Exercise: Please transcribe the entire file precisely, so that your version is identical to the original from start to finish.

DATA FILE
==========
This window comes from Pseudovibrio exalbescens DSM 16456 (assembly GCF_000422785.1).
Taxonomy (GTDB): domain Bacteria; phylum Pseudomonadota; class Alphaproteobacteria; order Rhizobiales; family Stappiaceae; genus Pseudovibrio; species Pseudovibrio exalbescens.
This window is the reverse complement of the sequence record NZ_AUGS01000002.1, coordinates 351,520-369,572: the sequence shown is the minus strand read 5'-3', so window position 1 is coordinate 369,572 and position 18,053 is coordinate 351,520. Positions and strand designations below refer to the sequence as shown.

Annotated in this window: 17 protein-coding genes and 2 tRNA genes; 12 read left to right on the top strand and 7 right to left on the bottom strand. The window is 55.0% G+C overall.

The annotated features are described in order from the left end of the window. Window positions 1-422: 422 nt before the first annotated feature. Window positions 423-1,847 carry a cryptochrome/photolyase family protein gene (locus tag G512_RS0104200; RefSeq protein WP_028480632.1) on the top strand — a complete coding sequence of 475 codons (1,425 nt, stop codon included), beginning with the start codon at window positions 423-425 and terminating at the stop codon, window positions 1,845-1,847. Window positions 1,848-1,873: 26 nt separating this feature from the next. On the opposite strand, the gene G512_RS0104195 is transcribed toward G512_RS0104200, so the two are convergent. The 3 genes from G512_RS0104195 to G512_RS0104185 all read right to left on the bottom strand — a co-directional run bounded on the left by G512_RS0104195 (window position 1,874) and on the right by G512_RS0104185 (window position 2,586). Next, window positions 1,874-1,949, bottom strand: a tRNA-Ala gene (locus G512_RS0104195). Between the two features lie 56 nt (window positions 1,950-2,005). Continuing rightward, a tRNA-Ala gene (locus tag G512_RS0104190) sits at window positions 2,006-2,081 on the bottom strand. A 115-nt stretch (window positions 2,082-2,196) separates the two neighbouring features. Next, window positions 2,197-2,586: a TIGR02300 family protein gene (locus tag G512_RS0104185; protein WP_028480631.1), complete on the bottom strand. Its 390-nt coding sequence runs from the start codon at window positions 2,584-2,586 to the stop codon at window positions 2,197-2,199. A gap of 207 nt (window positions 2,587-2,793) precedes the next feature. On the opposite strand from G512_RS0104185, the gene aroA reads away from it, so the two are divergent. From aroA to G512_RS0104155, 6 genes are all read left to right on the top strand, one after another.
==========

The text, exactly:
This window comes from Pseudovibrio exalbescens DSM 16456 (assembly GCF_000422785.1).
Taxonomy (GTDB): domain Bacteria; phylum Pseudomonadota; class Alphaproteobacteria; order Rhizobiales; family Stappiaceae; genus Pseudovibrio; species Pseudovibrio exalbescens.
This window is the reverse complement of the sequence record NZ_AUGS01000002.1, coordinates 351,520-369,572: the sequence shown is the minus strand read 5'-3', so window position 1 is coordinate 369,572 and position 18,053 is coordinate 351,520. Positions and strand designations below refer to the sequence as shown.

Annotated in this window: 17 protein-coding genes and 2 tRNA genes; 12 read left to right on the top strand and 7 right to left on the bottom strand. The window is 55.0% G+C overall.

The annotated features are described in order from the left end of the window. Window positions 1-422: 422 nt before the first annotated feature. Window positions 423-1,847 carry a cryptochrome/photolyase family protein gene (locus tag G512_RS0104200; RefSeq protein WP_028480632.1) on the top strand — a complete coding sequence of 475 codons (1,425 nt, stop codon included), beginning with the start codon at window positions 423-425 and terminating at the stop codon, window positions 1,845-1,847. Window positions 1,848-1,873: 26 nt separating this feature from the next. On the opposite strand, the gene G512_RS0104195 is transcribed toward G512_RS0104200, so the two are convergent. The 3 genes from G512_RS0104195 to G512_RS0104185 all read right to left on the bottom strand — a co-directional run bounded on the left by G512_RS0104195 (window position 1,874) and on the right by G512_RS0104185 (window position 2,586). Next, window positions 1,874-1,949, bottom strand: a tRNA-Ala gene (locus G512_RS0104195). Between the two features lie 56 nt (window positions 1,950-2,005). Continuing rightward, a tRNA-Ala gene (locus tag G512_RS0104190) sits at window positions 2,006-2,081 on the bottom strand. A 115-nt stretch (window positions 2,082-2,196) separates the two neighbouring features. Next, window positions 2,197-2,586: a TIGR02300 family protein gene (locus tag G512_RS0104185; protein WP_028480631.1), complete on the bottom strand. Its 390-nt coding sequence runs from the start codon at window positions 2,584-2,586 to the stop codon at window positions 2,197-2,199. A gap of 207 nt (window positions 2,587-2,793) precedes the next feature. On the opposite strand from G512_RS0104185, the gene aroA reads away from it, so the two are divergent. From aroA to G512_RS0104155, 6 genes are all read left to right on the top strand, one after another.